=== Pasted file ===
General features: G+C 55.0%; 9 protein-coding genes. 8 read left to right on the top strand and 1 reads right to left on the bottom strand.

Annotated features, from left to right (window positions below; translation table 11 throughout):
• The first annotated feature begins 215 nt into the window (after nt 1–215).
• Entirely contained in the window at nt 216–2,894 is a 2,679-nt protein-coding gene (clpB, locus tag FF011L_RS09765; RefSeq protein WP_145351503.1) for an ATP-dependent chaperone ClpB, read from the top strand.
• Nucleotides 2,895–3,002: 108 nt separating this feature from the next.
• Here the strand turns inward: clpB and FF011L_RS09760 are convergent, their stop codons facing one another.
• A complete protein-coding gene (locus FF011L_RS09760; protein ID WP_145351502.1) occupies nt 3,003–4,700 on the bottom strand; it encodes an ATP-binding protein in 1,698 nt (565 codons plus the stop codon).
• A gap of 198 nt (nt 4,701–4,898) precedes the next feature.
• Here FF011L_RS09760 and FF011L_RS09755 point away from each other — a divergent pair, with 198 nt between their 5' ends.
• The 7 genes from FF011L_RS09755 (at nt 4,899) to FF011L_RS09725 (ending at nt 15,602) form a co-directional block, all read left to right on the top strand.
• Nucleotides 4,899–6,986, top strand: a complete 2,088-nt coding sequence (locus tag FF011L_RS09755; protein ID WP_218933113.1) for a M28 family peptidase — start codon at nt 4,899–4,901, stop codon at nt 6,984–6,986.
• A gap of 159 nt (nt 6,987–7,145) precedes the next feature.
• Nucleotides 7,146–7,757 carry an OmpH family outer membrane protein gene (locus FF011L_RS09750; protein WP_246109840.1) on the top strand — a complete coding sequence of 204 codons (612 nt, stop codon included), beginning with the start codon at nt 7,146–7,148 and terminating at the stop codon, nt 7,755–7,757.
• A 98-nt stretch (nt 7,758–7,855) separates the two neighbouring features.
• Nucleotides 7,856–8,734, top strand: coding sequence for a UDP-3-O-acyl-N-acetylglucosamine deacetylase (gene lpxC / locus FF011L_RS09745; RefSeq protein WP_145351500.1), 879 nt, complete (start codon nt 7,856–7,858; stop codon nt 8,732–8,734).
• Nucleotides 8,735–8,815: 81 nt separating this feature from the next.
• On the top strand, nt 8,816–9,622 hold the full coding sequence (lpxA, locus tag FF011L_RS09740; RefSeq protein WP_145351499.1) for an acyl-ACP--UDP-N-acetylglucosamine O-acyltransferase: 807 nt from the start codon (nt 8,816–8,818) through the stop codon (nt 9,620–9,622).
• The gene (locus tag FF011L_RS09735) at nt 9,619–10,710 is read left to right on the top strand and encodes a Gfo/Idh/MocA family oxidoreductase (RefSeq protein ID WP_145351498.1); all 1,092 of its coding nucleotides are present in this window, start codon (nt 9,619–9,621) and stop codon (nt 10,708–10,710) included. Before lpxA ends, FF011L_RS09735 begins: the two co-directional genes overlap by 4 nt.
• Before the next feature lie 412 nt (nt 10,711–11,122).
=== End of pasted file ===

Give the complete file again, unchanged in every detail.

General features: G+C 55.0%; 9 protein-coding genes. 8 read left to right on the top strand and 1 reads right to left on the bottom strand.

Annotated features, from left to right (window positions below; translation table 11 throughout):
• The first annotated feature begins 215 nt into the window (after nt 1–215).
• Entirely contained in the window at nt 216–2,894 is a 2,679-nt protein-coding gene (clpB, locus tag FF011L_RS09765; RefSeq protein WP_145351503.1) for an ATP-dependent chaperone ClpB, read from the top strand.
• Nucleotides 2,895–3,002: 108 nt separating this feature from the next.
• Here the strand turns inward: clpB and FF011L_RS09760 are convergent, their stop codons facing one another.
• A complete protein-coding gene (locus FF011L_RS09760; protein ID WP_145351502.1) occupies nt 3,003–4,700 on the bottom strand; it encodes an ATP-binding protein in 1,698 nt (565 codons plus the stop codon).
• A gap of 198 nt (nt 4,701–4,898) precedes the next feature.
• Here FF011L_RS09760 and FF011L_RS09755 point away from each other — a divergent pair, with 198 nt between their 5' ends.
• The 7 genes from FF011L_RS09755 (at nt 4,899) to FF011L_RS09725 (ending at nt 15,602) form a co-directional block, all read left to right on the top strand.
• Nucleotides 4,899–6,986, top strand: a complete 2,088-nt coding sequence (locus tag FF011L_RS09755; protein ID WP_218933113.1) for a M28 family peptidase — start codon at nt 4,899–4,901, stop codon at nt 6,984–6,986.
• A gap of 159 nt (nt 6,987–7,145) precedes the next feature.
• Nucleotides 7,146–7,757 carry an OmpH family outer membrane protein gene (locus FF011L_RS09750; protein WP_246109840.1) on the top strand — a complete coding sequence of 204 codons (612 nt, stop codon included), beginning with the start codon at nt 7,146–7,148 and terminating at the stop codon, nt 7,755–7,757.
• A 98-nt stretch (nt 7,758–7,855) separates the two neighbouring features.
• Nucleotides 7,856–8,734, top strand: coding sequence for a UDP-3-O-acyl-N-acetylglucosamine deacetylase (gene lpxC / locus FF011L_RS09745; RefSeq protein WP_145351500.1), 879 nt, complete (start codon nt 7,856–7,858; stop codon nt 8,732–8,734).
• Nucleotides 8,735–8,815: 81 nt separating this feature from the next.
• On the top strand, nt 8,816–9,622 hold the full coding sequence (lpxA, locus tag FF011L_RS09740; RefSeq protein WP_145351499.1) for an acyl-ACP--UDP-N-acetylglucosamine O-acyltransferase: 807 nt from the start codon (nt 8,816–8,818) through the stop codon (nt 9,620–9,622).
• The gene (locus tag FF011L_RS09735) at nt 9,619–10,710 is read left to right on the top strand and encodes a Gfo/Idh/MocA family oxidoreductase (RefSeq protein ID WP_145351498.1); all 1,092 of its coding nucleotides are present in this window, start codon (nt 9,619–9,621) and stop codon (nt 10,708–10,710) included. Before lpxA ends, FF011L_RS09735 begins: the two co-directional genes overlap by 4 nt.
• Before the next feature lie 412 nt (nt 10,711–11,122).